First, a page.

The number of visits inmates are allowed to receive per month, the duration and the type (contact or non-contact) depend on the security level of the prison and the “offender group” they are assigned to1.
Prisoners are searched after each visit. Visitors are searched before and after.
All visits are monitored and must take place within sight and earshot of an official.
For “non-contact” visits, a glass separates inmates from their relatives.
Visitors may bring inmates reading materials. They can purchase food items in the visiting area.
Mothers should be incarcerated close to their families to maintain ties, but it is not always the case. Conjugal visits exist on paper but are extremely rare in practice. On the whole, women are not visited as often as men.
To find out more about the visiting system in South African prisons, read a testimonial, written by Derrick Thulani, founder of the non-profit organization Zonk’izizwe Odds Development (ZOD).
Prisoners can send and receive an unlimited number of letters, but content is monitored. Prison officials check the letters whether incoming or outgoing.
Access to phone calls is given depending on the group privilege category for sentenced inmates. During the week, prisoners have to make a verbal or written request to make a call. It can be granted or denied. During the weekend, everyone is allowed to make calls.
Prison authorities are allowed to monitor phone conversations.
Prisoners in segregation rooms cannot see their families or correspond with them.
All inmates are eligible for parole, even if sentenced to life imprisonment (see the section “Life sentence”.
During the 2016/2017 period, 99% of parolees (51,161) did not violate their parole1.
The Department of Correctional Services (DCS) works on implementing the use of electronic monitoring: 1,454 persons were electronically tagged during the 2016/2017 period2 (870 during the 2015/2016 period3).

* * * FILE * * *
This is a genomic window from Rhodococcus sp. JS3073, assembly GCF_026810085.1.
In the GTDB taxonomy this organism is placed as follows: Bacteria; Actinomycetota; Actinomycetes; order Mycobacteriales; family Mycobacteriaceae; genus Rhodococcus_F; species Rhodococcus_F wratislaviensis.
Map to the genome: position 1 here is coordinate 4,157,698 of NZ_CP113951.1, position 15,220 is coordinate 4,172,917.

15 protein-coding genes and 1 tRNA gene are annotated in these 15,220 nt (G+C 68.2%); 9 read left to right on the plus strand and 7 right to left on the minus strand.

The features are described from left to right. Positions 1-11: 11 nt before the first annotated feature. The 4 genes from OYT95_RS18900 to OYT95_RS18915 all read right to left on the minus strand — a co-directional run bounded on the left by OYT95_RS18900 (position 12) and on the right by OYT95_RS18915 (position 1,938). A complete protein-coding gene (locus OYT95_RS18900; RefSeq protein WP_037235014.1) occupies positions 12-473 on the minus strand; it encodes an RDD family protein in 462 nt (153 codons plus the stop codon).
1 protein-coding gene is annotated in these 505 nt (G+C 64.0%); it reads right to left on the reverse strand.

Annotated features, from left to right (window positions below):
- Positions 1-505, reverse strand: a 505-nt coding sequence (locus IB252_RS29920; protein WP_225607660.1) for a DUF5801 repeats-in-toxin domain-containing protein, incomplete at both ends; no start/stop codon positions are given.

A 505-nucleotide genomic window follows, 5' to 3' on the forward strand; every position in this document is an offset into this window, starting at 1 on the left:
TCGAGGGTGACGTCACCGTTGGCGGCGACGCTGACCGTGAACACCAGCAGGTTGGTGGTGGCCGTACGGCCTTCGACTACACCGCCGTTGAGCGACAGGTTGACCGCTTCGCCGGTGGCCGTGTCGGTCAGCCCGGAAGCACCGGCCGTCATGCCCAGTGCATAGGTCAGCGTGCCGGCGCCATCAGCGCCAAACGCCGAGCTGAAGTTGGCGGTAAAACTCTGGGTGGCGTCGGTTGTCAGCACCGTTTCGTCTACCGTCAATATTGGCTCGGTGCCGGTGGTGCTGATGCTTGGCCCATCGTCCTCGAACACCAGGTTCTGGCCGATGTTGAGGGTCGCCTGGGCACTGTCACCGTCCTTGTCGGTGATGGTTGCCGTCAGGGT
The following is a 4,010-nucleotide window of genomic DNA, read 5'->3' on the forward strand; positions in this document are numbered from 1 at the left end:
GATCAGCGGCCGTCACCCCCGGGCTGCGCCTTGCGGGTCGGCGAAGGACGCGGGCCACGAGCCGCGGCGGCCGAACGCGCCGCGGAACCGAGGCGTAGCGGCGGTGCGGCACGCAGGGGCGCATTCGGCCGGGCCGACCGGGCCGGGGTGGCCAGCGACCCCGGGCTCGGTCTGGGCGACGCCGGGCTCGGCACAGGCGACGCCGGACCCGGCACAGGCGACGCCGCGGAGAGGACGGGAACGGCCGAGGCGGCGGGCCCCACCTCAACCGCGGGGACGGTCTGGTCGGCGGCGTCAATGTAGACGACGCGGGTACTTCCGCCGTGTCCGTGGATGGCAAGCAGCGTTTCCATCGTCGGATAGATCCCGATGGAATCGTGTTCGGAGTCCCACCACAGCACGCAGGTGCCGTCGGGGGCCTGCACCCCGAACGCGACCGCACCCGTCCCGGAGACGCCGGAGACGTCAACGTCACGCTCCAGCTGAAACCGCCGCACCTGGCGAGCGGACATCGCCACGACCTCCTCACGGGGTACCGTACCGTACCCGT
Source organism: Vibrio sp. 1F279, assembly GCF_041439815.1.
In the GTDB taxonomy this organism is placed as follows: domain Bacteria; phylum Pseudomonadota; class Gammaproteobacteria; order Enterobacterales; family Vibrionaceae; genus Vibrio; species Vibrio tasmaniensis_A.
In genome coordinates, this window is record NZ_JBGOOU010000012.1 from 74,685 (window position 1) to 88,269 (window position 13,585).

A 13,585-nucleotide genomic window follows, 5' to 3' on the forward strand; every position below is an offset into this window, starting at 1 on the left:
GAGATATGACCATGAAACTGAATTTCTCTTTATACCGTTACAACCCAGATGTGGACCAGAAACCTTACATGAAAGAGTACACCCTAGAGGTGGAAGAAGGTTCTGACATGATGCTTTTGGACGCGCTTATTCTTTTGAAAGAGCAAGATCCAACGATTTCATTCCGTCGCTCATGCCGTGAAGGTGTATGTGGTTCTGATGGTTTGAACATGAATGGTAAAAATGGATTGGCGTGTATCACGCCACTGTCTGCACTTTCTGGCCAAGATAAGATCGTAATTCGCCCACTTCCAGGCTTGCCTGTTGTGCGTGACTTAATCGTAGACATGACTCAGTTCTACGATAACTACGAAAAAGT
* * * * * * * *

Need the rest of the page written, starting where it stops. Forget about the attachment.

The Department of Correctional Services fails to properly inform prisoners of their rights. For instance, inmates placed in solitary confinement are not made aware of their right to refer their case to the Inspecting Judge. They are also not informed of the fact that prison authorities cannot prevent them from contacting the Inspecting Judge.
Both the Correctional Services Act 47 (CSA) and the Criminal Procedure Act 48 are not always in line with the minimum standards for correctional facilities set out in the Mandela Rules United Nations Standard Minimum Rules for the Treatment of Prisoners.
The Constitution of South Africa. Section 35(3)(g) of the Bill of Rights provides that every accused person has a right to have a legal representative. State-funded legal aid is provided by Legal Aid South Africa. A “Means Test” is conducted in order to verify the person qualifies for the service. For example, a single person should earn less than R 5,500, and households less than R 6,000. Some traffic offenses are not eligible for public defence (driving without a license, driving under the influence of drugs or alcohol).
South Africa ratified the UN Convention against Torture and Other Cruel, Inhuman or Degrading Treatment or Punishment (CAT) in 1998. The country signed the Optional Protocol to the CAT in 2006, but has not ratified it yet.
At present, only detention facilities are subjected to regular and independent monitoring by means of a visitor system, integrated into the Judicial Inspectorate for Correctional Services (JICS). However, its lack of independence and its limited mandate have been pointed out in the past1.